Ah yes. This is Christmas

Joyfully, we gathered around the Christmas tree. We hung decorations. Teased one another. Laughed and shared memories of Christmases past and hopes and dreams of Christmases to come.

This morning, I walked into the living room, switched on the tree lights, made myself my seasonal eggnog latte indulgence, sat at my desk, and watched early morning traffic cross the bridge. It is sparse at this early hour. Car lights moving west to east, crossing over the river that flows in an indolent stream of shimmering waters growing ever slower as Arctic air swoops down to envelope us in its icy maw.

Baby it’s cold outside.

Inside, my world is wrapped in the scents and scenes of Christmas á la 2022.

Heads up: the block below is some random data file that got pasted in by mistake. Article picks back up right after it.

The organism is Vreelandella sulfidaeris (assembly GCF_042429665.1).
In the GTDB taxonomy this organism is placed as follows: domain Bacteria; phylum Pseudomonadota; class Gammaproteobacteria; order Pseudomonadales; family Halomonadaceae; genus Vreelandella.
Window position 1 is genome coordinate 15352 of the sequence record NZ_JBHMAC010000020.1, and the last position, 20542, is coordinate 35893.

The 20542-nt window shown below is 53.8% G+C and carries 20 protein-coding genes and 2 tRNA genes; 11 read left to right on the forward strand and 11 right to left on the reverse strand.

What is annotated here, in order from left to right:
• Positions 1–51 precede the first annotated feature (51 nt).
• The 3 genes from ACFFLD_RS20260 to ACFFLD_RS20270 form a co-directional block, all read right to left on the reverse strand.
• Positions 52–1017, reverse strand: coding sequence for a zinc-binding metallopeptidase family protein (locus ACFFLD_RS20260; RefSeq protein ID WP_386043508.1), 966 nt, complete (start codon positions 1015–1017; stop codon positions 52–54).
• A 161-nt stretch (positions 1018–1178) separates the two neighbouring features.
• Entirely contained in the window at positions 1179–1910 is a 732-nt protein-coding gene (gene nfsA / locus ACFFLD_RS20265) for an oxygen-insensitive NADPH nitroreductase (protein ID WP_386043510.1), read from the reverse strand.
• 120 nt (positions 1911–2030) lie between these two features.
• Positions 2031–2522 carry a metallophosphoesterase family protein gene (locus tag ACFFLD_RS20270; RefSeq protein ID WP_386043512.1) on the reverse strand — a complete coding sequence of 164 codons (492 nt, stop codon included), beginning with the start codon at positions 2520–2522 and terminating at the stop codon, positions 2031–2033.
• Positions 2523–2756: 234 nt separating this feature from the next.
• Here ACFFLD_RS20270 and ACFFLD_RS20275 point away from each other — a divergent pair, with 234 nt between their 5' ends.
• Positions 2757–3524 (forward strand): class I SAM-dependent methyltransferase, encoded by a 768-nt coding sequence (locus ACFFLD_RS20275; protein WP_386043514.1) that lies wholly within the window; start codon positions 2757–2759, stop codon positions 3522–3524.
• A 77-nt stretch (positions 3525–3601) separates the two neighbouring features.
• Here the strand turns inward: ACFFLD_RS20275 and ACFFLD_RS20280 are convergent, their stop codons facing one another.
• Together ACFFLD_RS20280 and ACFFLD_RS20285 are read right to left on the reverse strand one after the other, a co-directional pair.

Like pocketbooks all over the country, my yearning to decorate the house is thinner this year. Perhaps the austerities of the pandemic have invaded my senses.

The big [;astoc tubs full of boughs and decorations lay unopened. Some of them didn’t even make it up from the storage room downstairs.

The tree stands tall in all her glittering light, festooned with glass balls and ornaments, delicate butterflies and feathered friends.

I wonder if this simple yet beautiful display is enough.

If maybe this year, it’s time to pare down the excess of Christmases past and cull the bountiful stash of Christmas ornaments I’ve accumulated over the years.

Perhaps, in keeping with the austerity these inflationary times seem to naturally have ignited in so many, it’s time to declutter Christmas.